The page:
The Kremlin now says that the Russian military is in close contact with the Azeri military, which is a significant departure from its original position of “no Iskanders were used.” The confusion has prompted various versions and rumors. The most popular version in Armenia is that the fragments of the Iskander-M were given to the Azeri military by their Turkish allies, who had brought them back from Idlib in Syria, where their use by the Russian army is not contested. Azeri propaganda, meanwhile, insists that the Iskander-M missiles could have been illegally supplied to Armenia with the help of the all-powerful Armenian diaspora.
Both of these versions are contradicted by an article in Kommersant newspaper written in 2018 by the journalist Ivan Safronov, who has since been arrested on controversial treason charges. Safronov cited a source as saying that Moscow had supplied Yerevan with Iskander-M missiles, which the source admitted “violates the Missile Technology Control Regime, since their target range exceeds 300 kilometers.” Moscow was apparently in a rush to rectify an imbalance of power that was in Azerbaijan’s favor, and did not have time to produce the shorter-range Iskander-E version.
This may have solved the mystery, but it hasn’t made the situation in Armenia any less unstable. There is another popular theory that the reason the missiles didn’t explode was because only Russian military personnel are capable of releasing the warhead, and they hadn’t approved the missile launch. If that’s true, that doesn’t bode well for Kocharyan and the old elites: why buy weapons that Armenian troops cannot even use at their own discretion?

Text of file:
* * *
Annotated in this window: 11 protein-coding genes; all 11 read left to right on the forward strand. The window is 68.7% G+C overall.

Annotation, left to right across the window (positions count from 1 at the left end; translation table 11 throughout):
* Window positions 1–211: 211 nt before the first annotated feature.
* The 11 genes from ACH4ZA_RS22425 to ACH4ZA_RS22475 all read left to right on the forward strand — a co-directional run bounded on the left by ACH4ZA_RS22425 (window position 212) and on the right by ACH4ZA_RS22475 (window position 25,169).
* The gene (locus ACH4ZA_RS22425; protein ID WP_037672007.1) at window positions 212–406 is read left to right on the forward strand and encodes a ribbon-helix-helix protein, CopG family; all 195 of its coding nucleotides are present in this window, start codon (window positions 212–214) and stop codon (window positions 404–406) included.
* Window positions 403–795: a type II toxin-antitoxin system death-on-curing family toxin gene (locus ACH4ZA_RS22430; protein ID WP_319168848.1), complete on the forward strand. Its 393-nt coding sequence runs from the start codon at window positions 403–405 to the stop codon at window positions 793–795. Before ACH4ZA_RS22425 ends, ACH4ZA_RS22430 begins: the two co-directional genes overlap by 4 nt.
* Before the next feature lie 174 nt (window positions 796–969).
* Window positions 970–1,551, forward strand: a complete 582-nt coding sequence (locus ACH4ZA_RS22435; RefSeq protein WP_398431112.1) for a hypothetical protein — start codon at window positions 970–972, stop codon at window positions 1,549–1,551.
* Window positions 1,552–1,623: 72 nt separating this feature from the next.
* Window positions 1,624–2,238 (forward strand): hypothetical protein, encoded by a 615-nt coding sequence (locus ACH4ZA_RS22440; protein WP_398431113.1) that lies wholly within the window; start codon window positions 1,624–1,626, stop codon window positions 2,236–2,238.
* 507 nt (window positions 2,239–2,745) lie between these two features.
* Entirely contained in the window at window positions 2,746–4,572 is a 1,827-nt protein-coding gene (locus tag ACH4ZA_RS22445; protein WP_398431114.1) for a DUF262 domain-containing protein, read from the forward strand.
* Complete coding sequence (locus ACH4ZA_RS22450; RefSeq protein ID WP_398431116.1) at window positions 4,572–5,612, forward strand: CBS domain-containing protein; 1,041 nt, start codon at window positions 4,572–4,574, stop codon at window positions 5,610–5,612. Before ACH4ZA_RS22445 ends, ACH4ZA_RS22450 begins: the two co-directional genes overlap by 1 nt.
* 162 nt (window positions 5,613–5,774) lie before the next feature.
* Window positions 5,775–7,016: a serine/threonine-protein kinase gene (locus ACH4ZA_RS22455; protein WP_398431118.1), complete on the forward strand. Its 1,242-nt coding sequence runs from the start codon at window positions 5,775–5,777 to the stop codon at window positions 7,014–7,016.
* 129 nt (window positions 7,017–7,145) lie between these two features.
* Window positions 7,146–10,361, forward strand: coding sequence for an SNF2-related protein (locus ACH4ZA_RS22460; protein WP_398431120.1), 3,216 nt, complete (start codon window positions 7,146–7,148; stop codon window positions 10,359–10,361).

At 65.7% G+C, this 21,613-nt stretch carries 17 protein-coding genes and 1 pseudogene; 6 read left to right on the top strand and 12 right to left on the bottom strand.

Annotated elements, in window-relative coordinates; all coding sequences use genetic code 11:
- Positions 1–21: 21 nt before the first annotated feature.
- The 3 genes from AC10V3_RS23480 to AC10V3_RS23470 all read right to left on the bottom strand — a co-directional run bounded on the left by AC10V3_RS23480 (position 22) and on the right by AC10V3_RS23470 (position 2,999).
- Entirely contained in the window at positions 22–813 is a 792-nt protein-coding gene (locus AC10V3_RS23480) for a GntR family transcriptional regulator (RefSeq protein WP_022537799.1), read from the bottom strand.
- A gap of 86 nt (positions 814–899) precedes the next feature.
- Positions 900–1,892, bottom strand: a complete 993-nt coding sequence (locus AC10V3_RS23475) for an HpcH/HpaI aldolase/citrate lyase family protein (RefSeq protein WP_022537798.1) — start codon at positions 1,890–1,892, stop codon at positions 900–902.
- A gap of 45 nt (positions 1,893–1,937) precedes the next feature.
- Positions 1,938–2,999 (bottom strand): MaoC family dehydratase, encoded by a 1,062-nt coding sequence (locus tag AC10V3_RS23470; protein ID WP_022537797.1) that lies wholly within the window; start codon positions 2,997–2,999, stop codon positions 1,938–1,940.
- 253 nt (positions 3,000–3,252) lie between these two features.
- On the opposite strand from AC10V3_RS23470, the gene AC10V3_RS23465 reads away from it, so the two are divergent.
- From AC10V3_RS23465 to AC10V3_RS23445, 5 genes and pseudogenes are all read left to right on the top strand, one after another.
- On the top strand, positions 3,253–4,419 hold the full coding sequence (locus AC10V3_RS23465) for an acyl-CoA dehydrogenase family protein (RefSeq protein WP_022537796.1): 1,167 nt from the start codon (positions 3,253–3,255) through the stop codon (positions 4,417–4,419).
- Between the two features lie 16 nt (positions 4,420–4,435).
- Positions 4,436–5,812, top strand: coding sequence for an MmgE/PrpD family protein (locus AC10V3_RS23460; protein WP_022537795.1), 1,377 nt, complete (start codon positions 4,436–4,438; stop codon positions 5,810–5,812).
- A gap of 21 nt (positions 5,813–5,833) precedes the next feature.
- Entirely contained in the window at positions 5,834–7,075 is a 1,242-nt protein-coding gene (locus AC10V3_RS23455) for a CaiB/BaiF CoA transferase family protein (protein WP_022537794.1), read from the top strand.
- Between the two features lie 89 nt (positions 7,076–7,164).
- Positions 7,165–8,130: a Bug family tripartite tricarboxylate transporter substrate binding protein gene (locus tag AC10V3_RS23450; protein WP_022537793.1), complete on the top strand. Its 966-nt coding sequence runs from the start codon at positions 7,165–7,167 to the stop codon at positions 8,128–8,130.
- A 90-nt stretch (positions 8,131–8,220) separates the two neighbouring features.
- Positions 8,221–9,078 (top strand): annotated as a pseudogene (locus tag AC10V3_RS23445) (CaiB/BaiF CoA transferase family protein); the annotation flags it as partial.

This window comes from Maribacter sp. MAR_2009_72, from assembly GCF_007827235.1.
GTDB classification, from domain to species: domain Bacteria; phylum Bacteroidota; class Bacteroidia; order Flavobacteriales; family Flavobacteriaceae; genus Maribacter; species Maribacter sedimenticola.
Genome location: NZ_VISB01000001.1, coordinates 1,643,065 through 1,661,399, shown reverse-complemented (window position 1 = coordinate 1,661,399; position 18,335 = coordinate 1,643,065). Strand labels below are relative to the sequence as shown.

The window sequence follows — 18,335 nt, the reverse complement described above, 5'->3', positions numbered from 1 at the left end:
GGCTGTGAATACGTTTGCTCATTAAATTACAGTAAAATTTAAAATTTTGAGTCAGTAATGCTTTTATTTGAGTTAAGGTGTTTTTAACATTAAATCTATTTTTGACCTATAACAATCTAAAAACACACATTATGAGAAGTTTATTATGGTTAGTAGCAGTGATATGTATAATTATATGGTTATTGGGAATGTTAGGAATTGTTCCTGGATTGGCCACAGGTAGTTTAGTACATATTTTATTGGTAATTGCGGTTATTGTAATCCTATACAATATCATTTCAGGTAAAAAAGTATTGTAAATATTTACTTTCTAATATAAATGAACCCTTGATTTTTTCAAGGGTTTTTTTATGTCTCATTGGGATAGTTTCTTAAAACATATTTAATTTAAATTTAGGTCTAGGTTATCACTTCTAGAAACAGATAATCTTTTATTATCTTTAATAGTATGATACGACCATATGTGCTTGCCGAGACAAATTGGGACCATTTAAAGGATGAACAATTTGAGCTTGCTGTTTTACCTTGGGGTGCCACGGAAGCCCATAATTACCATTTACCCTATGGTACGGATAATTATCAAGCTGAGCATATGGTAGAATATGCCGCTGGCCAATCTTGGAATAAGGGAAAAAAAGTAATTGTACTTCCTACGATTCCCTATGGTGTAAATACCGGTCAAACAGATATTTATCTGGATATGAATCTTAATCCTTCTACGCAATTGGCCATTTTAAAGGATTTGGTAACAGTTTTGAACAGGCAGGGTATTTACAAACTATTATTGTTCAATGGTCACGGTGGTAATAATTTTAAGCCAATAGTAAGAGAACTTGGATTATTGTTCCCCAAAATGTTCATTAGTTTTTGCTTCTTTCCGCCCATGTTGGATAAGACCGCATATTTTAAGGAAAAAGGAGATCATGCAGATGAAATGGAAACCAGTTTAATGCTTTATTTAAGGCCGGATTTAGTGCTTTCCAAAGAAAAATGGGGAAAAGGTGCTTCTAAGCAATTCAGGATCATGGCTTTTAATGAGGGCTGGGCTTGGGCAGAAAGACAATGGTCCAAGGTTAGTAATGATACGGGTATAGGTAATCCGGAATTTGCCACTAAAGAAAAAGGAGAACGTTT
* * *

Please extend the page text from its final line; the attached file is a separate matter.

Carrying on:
Another important political factor in Armenia is the Russian peacekeeping mission deployed to Nagorno-Karabakh. In the first few months of its work, it has already elicited the ire of both Armenia and Azerbaijan. The Armenians are unhappy that the peacekeepers effectively control entry to the Karabakh region from the Armenian side, and that they are refusing entry to many journalists, NGO workers, and public figures, for unclear reasons. Blocking representatives of the Armenian diaspora is a particular bone of contention. The peacekeepers apparently view such travelers with suspicion on account of their Western passports. To Armenia, this looks like a conspiracy between Moscow and Baku, especially since Azerbaijani President Ilham Aliyev did request that no foreigners be allowed into the region.
On the other hand, Armenian voters also have reasons to be grateful to Moscow. Much to Baku’s displeasure, Armenian troops remain in Karabakh, even though under the November 9 agreement, they were supposed to have left long ago. Russian peacekeepers have chosen to ignore their presence. The West also has a role to play in this complex situation, of course, but it is not a major one. Both Yerevan and Baku have already appealed to the United States, the EU, and NATO over issues that concern them. But it isn’t within the West’s power to get Armenian troops to withdraw from Karabakh, or to return Armenian prisoners from Azerbaijan.
“Russia needs to decide what kind of Armenia it wants to see,” Armenian President Armen Sarkissian said in a recent interview, as though inviting Moscow to act as an internal moderator. “The first option is a weakened and highly dependent country where there is a constant battle among insular influence groups… the second is a strong Armenia that makes use of all of the resources and potential at its disposal to strengthen its authority and its ally, and to promote its interests,” said Sarkissian. As long as Armenia, Russia, and Azerbaijan are enmeshed in a triangle in resolving the Karabakh war, however, the Armenian elections could be influenced not only by Yerevan’s old ally, but also by its bitter enemy.